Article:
Take a drive south of Melbourne to the Mornington Peninsula and you will find two neighbouring gardens each which uses indigenous plants but in a subtly different way. The first is the garden of designer Fiona Brockhoff "Karkalla" and the second Jane Burke’s "Offshore". Both these gardens seem to seamlessly meld with the local rather wild beachside and windswept landscape. Karkalla uses a mix of indigenous, native and exotic plants. Some of the indigenous plants especially closer to the house have been shaped formally, others further away left to their own devices. "Offshore" is more strictly an indigenous garden which is unsurprising given that its owner is a botanist and an expert on the local coastal vegetation. Both these gardens are well designed. Ironically though Jane Burke states that design comes last for her with function coming first followed by the creation of an ecosystem as close as to what was originally there as possible. One of the interesting things about this is that in choosing only indigenous plants the plant palette is limited and therefore easier to make a cohesive design with than if selecting from a never ending choice. My inspiration these days is more likely to come from the landscape often than private gardens and it is probably precisely because of the reason that in particularly areas nature has a limited palette creating the unity and repetition that make design work. It is so easy to get carried away with the beauty of plants that consideration of how they work as a whole gets lost. The limitation of the plant palette by the indigenous grouping eliminates this problem.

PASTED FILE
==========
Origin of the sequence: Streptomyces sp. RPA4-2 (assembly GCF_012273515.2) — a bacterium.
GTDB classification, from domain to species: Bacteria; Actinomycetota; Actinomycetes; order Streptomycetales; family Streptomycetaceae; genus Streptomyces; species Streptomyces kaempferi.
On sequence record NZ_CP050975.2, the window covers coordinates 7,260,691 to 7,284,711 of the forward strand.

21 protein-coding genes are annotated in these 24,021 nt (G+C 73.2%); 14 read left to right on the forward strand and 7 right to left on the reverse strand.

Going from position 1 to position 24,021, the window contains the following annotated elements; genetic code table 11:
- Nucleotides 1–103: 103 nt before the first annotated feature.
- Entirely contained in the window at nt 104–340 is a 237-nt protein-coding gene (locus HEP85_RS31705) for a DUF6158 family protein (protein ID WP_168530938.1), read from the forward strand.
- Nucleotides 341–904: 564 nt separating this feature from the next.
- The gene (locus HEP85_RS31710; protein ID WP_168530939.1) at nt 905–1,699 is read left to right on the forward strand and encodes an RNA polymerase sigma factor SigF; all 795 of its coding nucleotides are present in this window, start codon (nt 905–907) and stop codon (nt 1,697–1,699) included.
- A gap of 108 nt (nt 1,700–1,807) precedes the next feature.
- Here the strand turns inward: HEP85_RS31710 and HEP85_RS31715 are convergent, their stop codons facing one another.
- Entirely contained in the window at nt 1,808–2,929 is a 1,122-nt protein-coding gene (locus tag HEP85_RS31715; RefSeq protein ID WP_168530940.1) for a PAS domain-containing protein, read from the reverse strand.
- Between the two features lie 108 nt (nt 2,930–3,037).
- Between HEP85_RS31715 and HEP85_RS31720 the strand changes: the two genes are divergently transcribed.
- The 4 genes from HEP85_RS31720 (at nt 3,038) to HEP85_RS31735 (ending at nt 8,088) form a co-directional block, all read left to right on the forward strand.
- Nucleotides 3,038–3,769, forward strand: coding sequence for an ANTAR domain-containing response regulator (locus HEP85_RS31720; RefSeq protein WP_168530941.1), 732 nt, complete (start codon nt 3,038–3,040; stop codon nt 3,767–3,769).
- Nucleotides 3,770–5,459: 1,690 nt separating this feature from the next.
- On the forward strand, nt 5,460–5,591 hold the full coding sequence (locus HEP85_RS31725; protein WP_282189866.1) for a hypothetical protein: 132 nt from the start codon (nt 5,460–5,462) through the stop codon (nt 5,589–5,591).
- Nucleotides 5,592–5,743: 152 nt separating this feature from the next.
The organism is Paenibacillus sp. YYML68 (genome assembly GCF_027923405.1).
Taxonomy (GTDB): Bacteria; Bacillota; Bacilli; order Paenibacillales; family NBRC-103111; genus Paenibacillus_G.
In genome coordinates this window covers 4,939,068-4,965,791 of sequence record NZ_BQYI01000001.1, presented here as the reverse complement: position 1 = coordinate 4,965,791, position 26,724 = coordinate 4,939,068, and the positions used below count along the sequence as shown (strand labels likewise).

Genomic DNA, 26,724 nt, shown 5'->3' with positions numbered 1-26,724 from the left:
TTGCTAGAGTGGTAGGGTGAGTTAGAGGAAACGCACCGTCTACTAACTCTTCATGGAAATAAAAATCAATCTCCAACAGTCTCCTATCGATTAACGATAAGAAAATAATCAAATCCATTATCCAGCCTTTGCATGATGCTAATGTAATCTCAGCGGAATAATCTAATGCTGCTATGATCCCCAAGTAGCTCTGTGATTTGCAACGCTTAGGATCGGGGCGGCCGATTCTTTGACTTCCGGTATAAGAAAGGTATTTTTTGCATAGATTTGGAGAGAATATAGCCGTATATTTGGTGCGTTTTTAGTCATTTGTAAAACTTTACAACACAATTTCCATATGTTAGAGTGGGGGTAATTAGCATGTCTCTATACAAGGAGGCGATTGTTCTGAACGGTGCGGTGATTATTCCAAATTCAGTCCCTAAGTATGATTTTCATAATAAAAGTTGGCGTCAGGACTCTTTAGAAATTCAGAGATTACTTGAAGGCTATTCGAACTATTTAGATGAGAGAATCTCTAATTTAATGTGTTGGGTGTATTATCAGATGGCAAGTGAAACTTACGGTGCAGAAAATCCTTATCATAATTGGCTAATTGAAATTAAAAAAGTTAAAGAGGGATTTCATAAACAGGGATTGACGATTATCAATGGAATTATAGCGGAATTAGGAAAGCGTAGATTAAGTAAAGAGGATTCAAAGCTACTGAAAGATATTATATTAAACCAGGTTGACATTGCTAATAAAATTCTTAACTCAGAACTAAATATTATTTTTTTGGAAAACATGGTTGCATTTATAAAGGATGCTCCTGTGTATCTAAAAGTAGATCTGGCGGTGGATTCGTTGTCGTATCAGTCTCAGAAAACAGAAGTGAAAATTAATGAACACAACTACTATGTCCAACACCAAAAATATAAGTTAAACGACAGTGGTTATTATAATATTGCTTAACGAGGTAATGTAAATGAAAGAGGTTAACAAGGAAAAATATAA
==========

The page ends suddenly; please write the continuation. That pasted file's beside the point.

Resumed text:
In difficult climactic and environmental conditions such as this area of the Mornington Peninsula where wind, lack of rainfall and poor soil are givens sticking with the indigenous plants makes perfect sense. The likelihood of success is so much greater, the results are quicker and the maintenance less.